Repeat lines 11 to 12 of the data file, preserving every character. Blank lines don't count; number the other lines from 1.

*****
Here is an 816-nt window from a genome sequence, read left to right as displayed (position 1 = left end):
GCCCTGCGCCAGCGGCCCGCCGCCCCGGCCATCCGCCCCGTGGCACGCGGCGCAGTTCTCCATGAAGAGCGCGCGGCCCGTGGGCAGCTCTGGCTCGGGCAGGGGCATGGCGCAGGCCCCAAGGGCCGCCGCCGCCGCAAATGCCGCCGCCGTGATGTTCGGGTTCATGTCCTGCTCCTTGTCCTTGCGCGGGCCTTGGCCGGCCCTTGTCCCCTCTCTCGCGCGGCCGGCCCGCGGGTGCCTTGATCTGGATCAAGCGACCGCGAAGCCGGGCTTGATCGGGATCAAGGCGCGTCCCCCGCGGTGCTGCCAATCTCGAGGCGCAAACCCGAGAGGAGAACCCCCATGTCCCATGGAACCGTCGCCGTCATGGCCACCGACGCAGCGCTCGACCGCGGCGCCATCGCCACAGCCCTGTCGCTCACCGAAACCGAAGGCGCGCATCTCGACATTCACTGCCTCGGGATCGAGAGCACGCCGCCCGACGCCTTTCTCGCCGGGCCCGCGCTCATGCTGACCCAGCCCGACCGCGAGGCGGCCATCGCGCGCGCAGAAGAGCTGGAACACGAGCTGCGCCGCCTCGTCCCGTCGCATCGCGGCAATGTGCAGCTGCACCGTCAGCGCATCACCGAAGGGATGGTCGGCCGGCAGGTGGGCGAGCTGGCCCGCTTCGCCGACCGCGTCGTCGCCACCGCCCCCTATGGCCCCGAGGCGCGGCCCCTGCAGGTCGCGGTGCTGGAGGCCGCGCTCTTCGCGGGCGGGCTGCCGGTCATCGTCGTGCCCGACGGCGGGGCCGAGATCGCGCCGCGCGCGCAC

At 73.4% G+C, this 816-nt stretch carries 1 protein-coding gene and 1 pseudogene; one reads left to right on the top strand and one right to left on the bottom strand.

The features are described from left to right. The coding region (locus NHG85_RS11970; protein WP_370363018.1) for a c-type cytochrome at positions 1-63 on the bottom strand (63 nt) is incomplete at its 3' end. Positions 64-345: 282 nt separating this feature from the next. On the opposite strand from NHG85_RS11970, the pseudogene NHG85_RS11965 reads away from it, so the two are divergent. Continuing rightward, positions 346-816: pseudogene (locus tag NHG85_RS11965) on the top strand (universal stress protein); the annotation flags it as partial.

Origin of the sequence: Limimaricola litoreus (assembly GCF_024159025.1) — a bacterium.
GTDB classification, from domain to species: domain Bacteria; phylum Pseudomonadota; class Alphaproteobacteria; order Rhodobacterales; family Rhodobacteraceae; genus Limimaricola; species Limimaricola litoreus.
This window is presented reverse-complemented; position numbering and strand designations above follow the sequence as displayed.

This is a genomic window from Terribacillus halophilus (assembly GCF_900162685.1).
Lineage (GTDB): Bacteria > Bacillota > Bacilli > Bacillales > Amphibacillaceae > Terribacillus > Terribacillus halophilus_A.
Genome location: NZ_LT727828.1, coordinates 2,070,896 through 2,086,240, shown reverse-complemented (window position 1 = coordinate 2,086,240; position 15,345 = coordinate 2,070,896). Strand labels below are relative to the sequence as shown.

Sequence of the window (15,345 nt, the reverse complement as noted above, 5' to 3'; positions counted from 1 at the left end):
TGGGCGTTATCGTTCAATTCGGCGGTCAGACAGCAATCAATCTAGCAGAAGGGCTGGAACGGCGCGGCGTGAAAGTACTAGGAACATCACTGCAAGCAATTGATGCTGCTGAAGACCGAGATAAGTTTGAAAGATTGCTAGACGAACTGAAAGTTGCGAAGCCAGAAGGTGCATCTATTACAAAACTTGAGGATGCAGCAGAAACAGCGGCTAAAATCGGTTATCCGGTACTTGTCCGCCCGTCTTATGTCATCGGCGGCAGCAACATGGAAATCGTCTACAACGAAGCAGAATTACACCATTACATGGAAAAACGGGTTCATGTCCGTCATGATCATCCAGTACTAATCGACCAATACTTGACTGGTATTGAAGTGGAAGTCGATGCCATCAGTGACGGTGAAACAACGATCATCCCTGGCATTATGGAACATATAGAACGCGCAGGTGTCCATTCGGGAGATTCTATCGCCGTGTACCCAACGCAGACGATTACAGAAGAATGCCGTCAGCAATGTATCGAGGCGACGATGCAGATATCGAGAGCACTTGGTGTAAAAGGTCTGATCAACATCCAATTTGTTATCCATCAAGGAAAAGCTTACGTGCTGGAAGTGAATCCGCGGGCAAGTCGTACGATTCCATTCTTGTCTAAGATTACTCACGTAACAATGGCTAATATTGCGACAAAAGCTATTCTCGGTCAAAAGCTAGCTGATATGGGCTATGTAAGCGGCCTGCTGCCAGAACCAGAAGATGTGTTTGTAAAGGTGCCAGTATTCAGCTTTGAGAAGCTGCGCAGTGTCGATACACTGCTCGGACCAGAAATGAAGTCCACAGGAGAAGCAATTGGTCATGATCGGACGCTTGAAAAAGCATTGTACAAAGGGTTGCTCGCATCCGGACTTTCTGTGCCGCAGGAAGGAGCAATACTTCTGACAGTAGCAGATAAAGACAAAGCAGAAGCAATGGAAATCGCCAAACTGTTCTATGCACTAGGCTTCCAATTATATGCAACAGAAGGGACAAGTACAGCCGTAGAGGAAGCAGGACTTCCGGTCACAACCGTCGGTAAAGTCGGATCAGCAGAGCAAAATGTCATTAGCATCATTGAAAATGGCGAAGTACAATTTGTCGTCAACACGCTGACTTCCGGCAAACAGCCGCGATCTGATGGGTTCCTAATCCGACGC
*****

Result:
Sequence of the window (15,345 nt, the reverse complement as noted above, 5' to 3'; positions counted from 1 at the left end):
TGGGCGTTATCGTTCAATTCGGCGGTCAGACAGCAATCAATCTAGCAGAAGGGCTGGAACGGCGCGGCGTGAAAGTACTAGGAACATCACTGCAAGCAATTGATGCTGCTGAAGACCGAGATAAGTTTGAAAGATTGCTAGACGAACTGAAAGTTGCGAAGCCAGAAGGTGCATCTATTACAAAACTTGAGGATGCAGCAGAAACAGCGGCTAAAATCGGTTATCCGGTACTTGTCCGCCCGTCTTATGTCATCGGCGGCAGCAACATGGAAATCGTCTACAACGAAGCAGAATTACACCATTACATGGAAAAACGGGTTCATGTCCGTCATGATCATCCAGTACTAATCGACCAATACTTGACTGGTATTGAAGTGGAAGTCGATGCCATCAGTGACGGTGAAACAACGATCATCCCTGGCATTATGGAACATATAGAACGCGCAGGTGTCCATTCGGGAGATTCTATCGCCGTGTACCCAACGCAGACGATTACAGAAGAATGCCGTCAGCAATGTATCGAGGCGACGATGCAGATATCGAGAGCACTTGGTGTAAAAGGTCTGATCAACATCCAATTTGTTATCCATCAAGGAAAAGCTTACGTGCTGGAAGTGAATCCGCGGGCAAGTCGTACGATTCCATTCTTGTCTAAGATTACTCACGTAACAATGGCTAATATTGCGACAAAAGCTATTCTCGGTCAAAAGCTAGCTGATATGGGCTATGTAAGCGGCCTGCTGCCAGAACCAGAAGATGTGTTTGTAAAGGTGCCAGTATTCAGCTTTGAGAAGCTGCGCAGTGTCGATACACTGCTCGGACCAGAAATGAAGTCCACAGGAGAAGCAATTGGTCATGATCGGACGCTTGAAAAAGCATTGTACAAAGGGTTGCTCGCATCCGGACTTTCTGTGCCGCAGGAAGGAGCAATACTTCTGACAGTAGCAGATAAAGACAAAGCAGAAGCAATGGAAATCGCCAAACTGTTCTATGCACTAGGCTTCCAATTATATGCAACAGAAGGGACAAGTACAGCCGTAGAGGAAGCAGGACTTCCGGTCACAACCGTCGGTAAAGTCGGATCAGCAGAGCAAAATGTCATTAGCATCATTGAAAATGGCGAAGTACAATTTGTCGTCAACACGCTGACTTCCGGCAAACAGCCGCGATCTGATGGGTTCCTAATCCGACGC